What can The Road to Damascus teach us about White Supremacy?          

By Orissa Arend        

            White supremacy is a term that has come into the public discourse in the last few years. I first heard it decades ago at a People’s Institute Undoing Racism Workshop. Back then for me, a white person, it was a startling, new idea – revolutionary and challenging. But the intervening years have brought seminars, books on the subject, lists of its manifestations, and an emerging awareness of the attending powers and privileges.

            In some circles, white people have discussed it ad nauseam in an effort to understand, to undo racism, and to assuage guilt. But being white, our attempts have been mostly in the head, the intellect,  generally our processing mechanism of choice. We often don’t engage the heart or our body.

            Kathy Randels’ new one-woman play, The Road to Damascus, is an antidote to that. At once intensely personal, and at the same time universal, Kathy embodies Little Red, Grandmother, the Wolf, the Horseman, Saul, and Paul, weaving in our insidious tendency toward white supremacy throughout. She moves fluidly among characters with poetry, song, narrative, and dance. She invites us into the integration she is seeking between her family’s Baptist preacher history and her work in drama with women in prison over the last 25 years.

            The play was directed and co-created by Odile Del Giudice who uses her background as a professional performance artist to address ancestral and collective trauma. What is our true embodied nature, she prompts us to ask. How can our true nature integrate divergent perspectives on God, race, and structures of dominance? This is where my brain, with all its “white” conditioning, begins to fog over. So let me give you a few snippets from the play that perhaps will tempt you beyond the usual rational, linear ways of dealing with good and evil, prey and predator, racism and conversion.

            Imagine a stage whose props consist mainly of books – which belonged to Kathy’s preacher father and preacher grandfather – and stones which can be used for protection, revenge, killing, games, or divination. Other props include an extraordinary wolf head and a dazzling red cape.

            Little Red ventures into the woods as an innocent, bearing gifts and cookies. She is tricked by the wolf, to whom innocence is an aphrodisiac.  She is also lured by Saul as the Horseman. Saul leaves Red’s “present” in shreds after an ecstatic encounter, and rides off.

            But Little Red’s innocence morphs into complicity with predators as she plays “cops and robbers,” and “cowboys and Indians” with the wolf. He reminds her that those games have always been sick. She gets confused about the rules and who is good. Confusion is a common fall-back position when white people feel uncomfortable.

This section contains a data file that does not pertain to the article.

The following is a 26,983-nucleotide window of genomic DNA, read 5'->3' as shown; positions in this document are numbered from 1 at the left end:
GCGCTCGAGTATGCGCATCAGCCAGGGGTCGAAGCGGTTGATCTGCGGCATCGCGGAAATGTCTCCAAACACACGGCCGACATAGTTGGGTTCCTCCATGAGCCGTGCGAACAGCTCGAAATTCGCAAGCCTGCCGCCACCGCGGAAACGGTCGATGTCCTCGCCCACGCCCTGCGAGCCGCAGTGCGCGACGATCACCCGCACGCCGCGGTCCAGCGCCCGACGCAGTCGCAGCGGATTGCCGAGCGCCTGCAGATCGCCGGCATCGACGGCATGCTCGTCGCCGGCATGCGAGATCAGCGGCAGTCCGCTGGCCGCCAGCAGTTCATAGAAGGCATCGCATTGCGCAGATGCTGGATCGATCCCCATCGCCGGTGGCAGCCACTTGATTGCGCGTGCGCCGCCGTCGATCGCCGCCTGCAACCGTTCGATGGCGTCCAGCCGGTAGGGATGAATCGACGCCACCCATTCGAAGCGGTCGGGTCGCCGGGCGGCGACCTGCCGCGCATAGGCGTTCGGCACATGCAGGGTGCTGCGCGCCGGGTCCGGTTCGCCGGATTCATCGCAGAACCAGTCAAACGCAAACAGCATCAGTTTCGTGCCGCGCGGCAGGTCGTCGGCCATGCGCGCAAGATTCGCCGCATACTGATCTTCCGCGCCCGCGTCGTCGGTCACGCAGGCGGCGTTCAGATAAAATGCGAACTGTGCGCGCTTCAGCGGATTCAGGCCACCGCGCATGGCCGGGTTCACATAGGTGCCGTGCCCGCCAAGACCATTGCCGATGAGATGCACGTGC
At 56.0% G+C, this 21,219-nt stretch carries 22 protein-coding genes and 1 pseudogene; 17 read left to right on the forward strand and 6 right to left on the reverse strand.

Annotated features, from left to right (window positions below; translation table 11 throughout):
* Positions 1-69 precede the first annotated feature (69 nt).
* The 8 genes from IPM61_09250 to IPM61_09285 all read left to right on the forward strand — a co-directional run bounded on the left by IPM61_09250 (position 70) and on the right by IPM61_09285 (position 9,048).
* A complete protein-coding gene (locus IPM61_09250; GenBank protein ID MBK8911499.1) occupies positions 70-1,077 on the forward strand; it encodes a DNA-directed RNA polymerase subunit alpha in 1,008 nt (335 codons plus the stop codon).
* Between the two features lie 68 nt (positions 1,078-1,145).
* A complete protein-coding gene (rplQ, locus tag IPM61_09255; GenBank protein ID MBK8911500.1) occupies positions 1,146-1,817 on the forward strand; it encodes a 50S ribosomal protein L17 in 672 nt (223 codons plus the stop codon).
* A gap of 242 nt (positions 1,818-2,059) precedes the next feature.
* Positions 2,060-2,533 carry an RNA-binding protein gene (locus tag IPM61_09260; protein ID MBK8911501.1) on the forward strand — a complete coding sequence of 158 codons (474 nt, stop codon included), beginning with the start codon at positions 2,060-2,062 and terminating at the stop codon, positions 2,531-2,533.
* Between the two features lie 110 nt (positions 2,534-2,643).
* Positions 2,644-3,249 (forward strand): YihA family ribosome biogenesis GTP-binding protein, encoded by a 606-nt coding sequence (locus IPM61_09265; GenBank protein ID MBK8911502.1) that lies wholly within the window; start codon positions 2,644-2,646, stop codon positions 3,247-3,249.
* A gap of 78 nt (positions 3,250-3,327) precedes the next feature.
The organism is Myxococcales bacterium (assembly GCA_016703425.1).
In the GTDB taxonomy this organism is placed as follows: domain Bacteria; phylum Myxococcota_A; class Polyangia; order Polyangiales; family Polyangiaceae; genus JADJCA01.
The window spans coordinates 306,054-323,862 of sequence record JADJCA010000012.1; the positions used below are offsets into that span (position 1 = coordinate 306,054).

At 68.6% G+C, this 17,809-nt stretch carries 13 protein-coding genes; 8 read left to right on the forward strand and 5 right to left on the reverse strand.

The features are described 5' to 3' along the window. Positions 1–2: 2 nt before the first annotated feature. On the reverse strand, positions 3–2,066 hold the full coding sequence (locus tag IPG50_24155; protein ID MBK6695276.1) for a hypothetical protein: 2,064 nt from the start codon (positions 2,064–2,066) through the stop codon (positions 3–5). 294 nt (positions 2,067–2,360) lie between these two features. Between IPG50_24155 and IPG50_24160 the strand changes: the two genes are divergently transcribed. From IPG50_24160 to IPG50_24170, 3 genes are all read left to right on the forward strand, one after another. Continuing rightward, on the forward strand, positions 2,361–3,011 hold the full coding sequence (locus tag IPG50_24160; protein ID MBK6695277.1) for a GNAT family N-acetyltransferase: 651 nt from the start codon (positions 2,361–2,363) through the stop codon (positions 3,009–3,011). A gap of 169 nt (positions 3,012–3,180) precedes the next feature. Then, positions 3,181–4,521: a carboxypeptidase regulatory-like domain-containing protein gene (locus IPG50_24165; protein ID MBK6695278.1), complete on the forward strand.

Later still in the play she wields the sacred, deadly stones of white supremacy which Saul, in his bureaucratic obsession and religious zealoutry, has orchestrated against the “darkskins.”

            Grandmother, the wisdom figure, is based to some extent on Gloria Williams (aka Mama Glo) whose recent release from prison Kathy worked with many others to achieve. Mama Glo served 52 years. Little Red doesn’t realize until late in the play that Grandmother is a “darkskin”. Grandmother tells Red that after Damascus, Saul is dead. She assures Red that he has paid for his racism and his violence in the name of the Lord. Red is not satisfied with that. She wants Saul and the King, who has imprisoned Grandmother, killed. But Grandmother says no, that wouldn’t do any good. They would just find another. Besides, she is free, she claims, even if she dies in prison. If she were white, she ruefully explains, she would be sitting on a throne.

            She understands that each of us has to tame the wolf inside of us, so he can protect us and keep us honest. We cannot kill the wolf. She brings hope for a new system. But she cautions that she can’t tell the white ones what to do.

They’ve got to figure that out for themselves.

            Kathy is masterful at embodying all these characters and the archetypal, dream-like associations that they carry. The music, the stage set, and the costumes assist her brilliantly. But I would have to be way beyond my present capacity for understanding Bible stories, racial history, and church dogma to really “get” the complex web of images in this play. Maybe that’s the point: Maybe I’m not supposed to be able to figure it out. Enlightenment for Paul is preceded by blindness. The play challenges me to surrender my cognitive ways of knowing in order to really see.

            Kathy would like to bring the play to white churches here and elsewhere throughout Louisiana, in an effort to encourage white Christians to look at the role we have allowed Christianity to play in the creation of our inequitable legal system. She wants to invite those same folks to work on ways to repair the damage to generations of families who have been harmed by that system. The play could be part of a discussion series. I feel sure that would move the needle for any aspiring anti-racist church. If your church is interested, you can contact Kathy Randels at kathy@artspotproductions.org.

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